The latest by legendary Italian director Marco Bellocchio is a grand, historical fresco depicting the scandalous true story of a young Jewish child who, in mid-19th century Bologna, was abducted from his family by the church under the Pope’s orders.

The indefatigable Italian filmmaking legend Marco Bellocchio has never been one to shy away from controversial topics, particularly while probing his country’s storied past. Kidnapped, his latest, is a grand, historical fresco inspired by the true story of Edgardo Mortara, a young Jewish child who was abducted from his family by the church under the Pope’s orders in 1858 Bologna. The six-year-old boy (Enea Sala) was allegedly baptized in secret as a baby by the family’s maid who feared for his soul should he succumb to illness and die Jewish; pontifical law thus demanded he be raised a Catholic.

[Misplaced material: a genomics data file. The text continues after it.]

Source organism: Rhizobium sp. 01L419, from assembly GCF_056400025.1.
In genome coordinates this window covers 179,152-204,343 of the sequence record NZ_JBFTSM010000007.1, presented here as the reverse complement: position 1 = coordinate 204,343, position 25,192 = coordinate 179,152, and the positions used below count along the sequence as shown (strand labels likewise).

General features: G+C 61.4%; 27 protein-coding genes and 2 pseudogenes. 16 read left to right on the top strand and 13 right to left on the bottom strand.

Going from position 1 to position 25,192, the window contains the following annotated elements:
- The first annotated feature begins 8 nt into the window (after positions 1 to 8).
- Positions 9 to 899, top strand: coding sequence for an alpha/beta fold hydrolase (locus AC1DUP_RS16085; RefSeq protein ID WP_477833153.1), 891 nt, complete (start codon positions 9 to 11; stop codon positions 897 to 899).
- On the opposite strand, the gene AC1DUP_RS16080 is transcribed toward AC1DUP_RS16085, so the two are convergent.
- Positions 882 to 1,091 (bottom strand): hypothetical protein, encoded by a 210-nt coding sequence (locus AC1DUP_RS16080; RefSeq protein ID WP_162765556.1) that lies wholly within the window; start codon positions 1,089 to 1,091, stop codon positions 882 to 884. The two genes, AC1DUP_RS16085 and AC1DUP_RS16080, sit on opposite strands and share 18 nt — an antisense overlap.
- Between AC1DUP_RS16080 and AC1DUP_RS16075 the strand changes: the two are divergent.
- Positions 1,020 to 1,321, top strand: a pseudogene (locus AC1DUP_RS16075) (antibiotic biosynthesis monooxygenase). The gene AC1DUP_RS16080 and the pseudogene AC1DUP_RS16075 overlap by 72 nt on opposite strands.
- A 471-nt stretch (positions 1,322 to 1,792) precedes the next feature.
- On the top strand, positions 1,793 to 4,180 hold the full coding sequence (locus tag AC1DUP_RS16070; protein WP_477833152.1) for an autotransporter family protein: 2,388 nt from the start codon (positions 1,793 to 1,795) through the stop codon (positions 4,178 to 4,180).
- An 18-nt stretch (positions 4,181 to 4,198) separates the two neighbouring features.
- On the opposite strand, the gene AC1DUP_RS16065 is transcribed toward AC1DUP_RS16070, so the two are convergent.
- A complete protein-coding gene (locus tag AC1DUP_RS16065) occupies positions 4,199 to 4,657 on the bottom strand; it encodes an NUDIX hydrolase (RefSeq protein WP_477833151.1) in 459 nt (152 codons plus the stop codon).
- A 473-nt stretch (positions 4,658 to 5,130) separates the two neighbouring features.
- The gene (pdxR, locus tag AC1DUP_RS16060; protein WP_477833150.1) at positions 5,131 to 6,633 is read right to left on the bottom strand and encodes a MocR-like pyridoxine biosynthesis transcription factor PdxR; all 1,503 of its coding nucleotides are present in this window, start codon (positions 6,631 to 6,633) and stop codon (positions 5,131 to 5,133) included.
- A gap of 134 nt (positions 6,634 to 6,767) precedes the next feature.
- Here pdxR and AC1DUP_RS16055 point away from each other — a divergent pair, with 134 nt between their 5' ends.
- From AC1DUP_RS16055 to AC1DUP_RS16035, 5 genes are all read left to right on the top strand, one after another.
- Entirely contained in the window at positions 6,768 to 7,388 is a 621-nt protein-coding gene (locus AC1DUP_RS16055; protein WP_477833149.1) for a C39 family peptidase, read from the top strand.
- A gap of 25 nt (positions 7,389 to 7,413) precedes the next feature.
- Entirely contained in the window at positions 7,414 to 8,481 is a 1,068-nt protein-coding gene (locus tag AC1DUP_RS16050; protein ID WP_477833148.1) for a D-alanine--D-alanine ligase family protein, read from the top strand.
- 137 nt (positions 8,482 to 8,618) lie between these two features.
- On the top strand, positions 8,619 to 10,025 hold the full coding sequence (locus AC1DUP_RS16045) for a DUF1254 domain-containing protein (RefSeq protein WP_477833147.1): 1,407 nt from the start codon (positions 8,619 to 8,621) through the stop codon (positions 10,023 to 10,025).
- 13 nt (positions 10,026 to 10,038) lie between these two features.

With operatic intensity and Bellocchio’s singular precision, the film follows the harrowing fight of Mortara’s parents (played by Barbara Ronchi and Fausto Russo Alesi, so convincing in their anguish) to have their son returned, their unrelenting confrontation with the Vatican quickly garnering support and eliciting outrage from the international Jewish community and Italian liberals.

Telling a story so rich and complex it was once pursued by Steven Spielberg, Bellocchio’s Kidnapped is less an outright critique of Pope Pius IX (a suitably slippery Paolo Pierobon) than it is an exploration of Edgardo’s wracking existential contradictions as an adult (Leonardo Maltese), who accepted his conversion and became steadfast in his beliefs though never quite free of torment. Awash in painterly chiaroscuro, nodding to the masterworks of Caravaggio and Delacroix, the film uses light and shadow to convey the tenebrous, baroque drama of the events — whether Edgardo’s inner turmoil or the country’s momentous unrest as it marched toward unification.